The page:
Fearless Brit tackled passenger who threatened to blow up plane

"The wife wasn't happy" says Rab Macdonald

Updated: 

A British holidaymaker who helped restrain a 'dangerous' passenger threatening to blow-up a plane said his wife 'wasn't happy' he leapt in to help.

Fearless Rab Macdonald, 60, said he didn't think about his own safety as he raced after a man who yelled: "I'm going to blow the f*****g plane up."

See also: Police drag man from overbooked flight

See also: Flight attendant gets caught up in plane brawl

But he revealed his bravery reduced his 'No1 fan' into a nervous wreck, admitting: "The wife wasn't happy."

Train guard Rab turned plane guard minutes after the Malaysia Airlines flight took off from Melbourne, Australia, on Wednesday.

The modest grandad also revealed he accidentally restrained a fellow passenger during the melee.

And he told how he has been overwhelmed by messages from wellwishers since, reports the Daily Record.

The drama unfolded minutes after flight MH128 took off from Melbourne at 11.11pm local time.

Dad-of-two Rab and wife Karen, 59, were travelling home after visiting their daughter Vicki, 35, and their two grandchildren in Tasmania.

Credits: Internet Unknown

Fearless Rab Macdonald

The cabin lights were still off as Manodh Marks ran down the aisle and announced:

Rab, who is originally from Saltcoats in Ayrshire, didn't hear what was said but realised something extraordinary was unfolding.

Speaking from the Malaysian capital Kuala Lumpur, he said: "There was a commotion on the plane. I knew there was something going on but I didn't know what.

"One of the flight attendants started shouting, 'Can you help? Can you help? It's a dangerous man.' I just got out of the chair and went straight over.

"Four or five other guys went over as well. We basically pinned him on the chair.

"He was trying to get up but we just subdued him and got him down in the aisle. We pinned him down and he couldn't move. That was it."

Credits: Internet Unknown

The scene on board the Malaysian Airlines flight

Asked if he had any concerns for his own safety, Rab replied: "No. I never even thought of that. It was weird, totally weird.

"The wife wasn't happy. I just jumped up and left her. I never thought."

It was only while he helped restrain the would-be attacker that he realised the severity of the situation.

Bold Rab said: "Nobody really knew what was going on. I just knew we had to restrain him because the lady had said he was a danger.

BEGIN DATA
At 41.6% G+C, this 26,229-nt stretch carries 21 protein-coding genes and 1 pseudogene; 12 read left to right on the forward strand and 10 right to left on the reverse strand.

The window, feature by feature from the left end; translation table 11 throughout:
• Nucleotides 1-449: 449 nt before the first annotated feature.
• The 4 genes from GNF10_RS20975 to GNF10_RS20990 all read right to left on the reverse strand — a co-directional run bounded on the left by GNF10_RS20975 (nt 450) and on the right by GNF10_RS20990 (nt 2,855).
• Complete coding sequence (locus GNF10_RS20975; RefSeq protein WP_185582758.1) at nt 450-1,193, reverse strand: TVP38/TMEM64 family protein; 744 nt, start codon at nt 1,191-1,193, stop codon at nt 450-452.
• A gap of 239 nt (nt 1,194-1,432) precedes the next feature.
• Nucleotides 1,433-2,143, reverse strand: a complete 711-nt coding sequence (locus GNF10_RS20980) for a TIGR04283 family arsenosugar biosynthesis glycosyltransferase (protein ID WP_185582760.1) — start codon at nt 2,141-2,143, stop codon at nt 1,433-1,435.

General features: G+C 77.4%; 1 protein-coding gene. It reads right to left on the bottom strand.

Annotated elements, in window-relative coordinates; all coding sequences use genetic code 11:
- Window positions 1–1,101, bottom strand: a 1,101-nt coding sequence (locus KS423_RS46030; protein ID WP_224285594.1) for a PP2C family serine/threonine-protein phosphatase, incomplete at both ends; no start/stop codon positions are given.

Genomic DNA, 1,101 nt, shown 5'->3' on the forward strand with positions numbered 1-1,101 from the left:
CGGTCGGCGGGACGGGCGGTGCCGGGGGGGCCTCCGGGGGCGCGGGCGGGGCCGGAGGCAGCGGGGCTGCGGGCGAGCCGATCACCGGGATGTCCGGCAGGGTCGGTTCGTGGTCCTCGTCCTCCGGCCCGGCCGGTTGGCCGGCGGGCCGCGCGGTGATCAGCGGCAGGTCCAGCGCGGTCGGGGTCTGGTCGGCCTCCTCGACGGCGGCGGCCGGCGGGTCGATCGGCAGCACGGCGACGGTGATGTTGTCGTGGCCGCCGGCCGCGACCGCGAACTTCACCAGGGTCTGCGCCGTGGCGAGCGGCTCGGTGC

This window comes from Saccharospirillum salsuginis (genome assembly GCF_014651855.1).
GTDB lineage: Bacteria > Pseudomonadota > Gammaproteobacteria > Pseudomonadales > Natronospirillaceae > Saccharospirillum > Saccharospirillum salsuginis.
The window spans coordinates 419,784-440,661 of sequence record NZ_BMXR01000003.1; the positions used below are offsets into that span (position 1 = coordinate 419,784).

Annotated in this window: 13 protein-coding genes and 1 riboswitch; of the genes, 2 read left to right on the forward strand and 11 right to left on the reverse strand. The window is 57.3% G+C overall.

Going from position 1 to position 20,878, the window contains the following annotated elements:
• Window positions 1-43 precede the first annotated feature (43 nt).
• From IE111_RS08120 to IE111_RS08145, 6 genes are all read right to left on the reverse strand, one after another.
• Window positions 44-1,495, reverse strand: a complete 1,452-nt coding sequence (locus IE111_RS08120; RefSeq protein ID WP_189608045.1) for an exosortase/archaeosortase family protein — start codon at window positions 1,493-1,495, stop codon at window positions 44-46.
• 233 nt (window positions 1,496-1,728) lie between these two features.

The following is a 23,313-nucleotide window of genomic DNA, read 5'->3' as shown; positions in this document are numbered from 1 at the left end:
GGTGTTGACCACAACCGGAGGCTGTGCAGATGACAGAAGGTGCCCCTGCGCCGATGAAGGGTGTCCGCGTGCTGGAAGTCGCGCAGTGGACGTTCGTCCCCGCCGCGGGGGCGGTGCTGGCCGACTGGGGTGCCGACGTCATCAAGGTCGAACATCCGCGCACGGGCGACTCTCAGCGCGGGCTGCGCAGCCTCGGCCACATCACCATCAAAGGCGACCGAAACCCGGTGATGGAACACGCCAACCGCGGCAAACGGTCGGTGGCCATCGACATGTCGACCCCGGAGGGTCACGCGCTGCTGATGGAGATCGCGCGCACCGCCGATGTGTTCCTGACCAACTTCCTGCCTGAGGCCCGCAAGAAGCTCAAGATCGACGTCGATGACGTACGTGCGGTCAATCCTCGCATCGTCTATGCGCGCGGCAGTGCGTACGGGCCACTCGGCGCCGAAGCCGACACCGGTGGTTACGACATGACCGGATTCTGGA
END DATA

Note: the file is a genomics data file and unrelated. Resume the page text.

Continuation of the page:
"One of the boys who was underneath me said, 'He is meant to have a f*****g bomb.'

"I grabbed a wrist strap and bent it right back because I didn't want his hands to touch anything in case he had a trigger or something.

"And, here, it was the guy underneath that was holding him. I was bending his wrist back.

"He goes, 'It's me.' And I said, 'Oh, sorry.'"

Looking back, Rab has no regrets.

He said: "I'm glad I did it. When we had him down, I had him at the top of his head.

"I saw his face and I really felt like punching him but I thought that would be a cheap shot because he couldn't move.

"I had to get a guy's knee off his neck because I could see he was struggling.

"He was well restrained."

The plane headed back to Melbourne but when it landed at 11.41pm the 337 passengers' ordeal was far from over.

Rab said: "We had an announcement from the pilot saying the police will be here in 10 minutes.

"An hour and 10 minutes later, they decided to come on all guns blazing, night goggles, the whole caboodle.

"They just picked him up like a wee rag doll and took him straight out."

Rab added: "They got us out on to the tarmac and I have never seen so many police.

"They took the names of every passenger and searched us before we were bussed back to the terminal building.

"I think they thought there might have been somebody else."

Rab criticised the delay in removing Marks from the plane.

He said: "What if the PM of Australia was on this plane? Would they have waited an hour and 10 minutes?

Credits: REUTERS

Manodh Marks

"Their excuse was that they weren't sure if the bomb was live or not or if there was another terrorist.

"It was badly handled."

The airport was in lockdown and Rab and Karen had to spend the night there.

He said: "That was us until nine o'clock in the morning. No food. Nothing. They gave us a couple of biscuits and a cup of tea."

While every passenger had to give a statement, Rab was interviewed separately by detectives. He said: "They matched up all the boys' stories that were involved, just to get everything right."

The would-be attacker was identified as a 25-year-old from Sri Lanka who was in Australia on a student visa and training as a chef.

Marks was released from a psychiatric unit in Melbourne hours before the jet took off.

He appeared in court on Thursday charged with recklessly threatening to set off a bomb and destroy an aircraft and was remanded in custody.

Rab and Karen finally arrived in Kuala Lumpur 15 hours later than planned. He joked: "They gave us a meal voucher for $20 each, which is about 15 quid. It was very good of them.

"They didn't even upgrade me."

Asked about the Record's front page, he said: "I'm getting pelters on Facebook – I've never had so many messages.

"The support has been great but I'm not a hero. I was just helping.

"I didn't tackle him, deck him and chain him up by myself. It was an effort by at least five or six guys.

"It's just a thing you do."

Rab, who now lives in Milton Keynes, hopes to be home by tomorrow and is looking forward to catching up with friends in his local.

He joked: "I should get a few free pints out of this."

World's worst-behaved air passengers

World's worst-behaved air passengers


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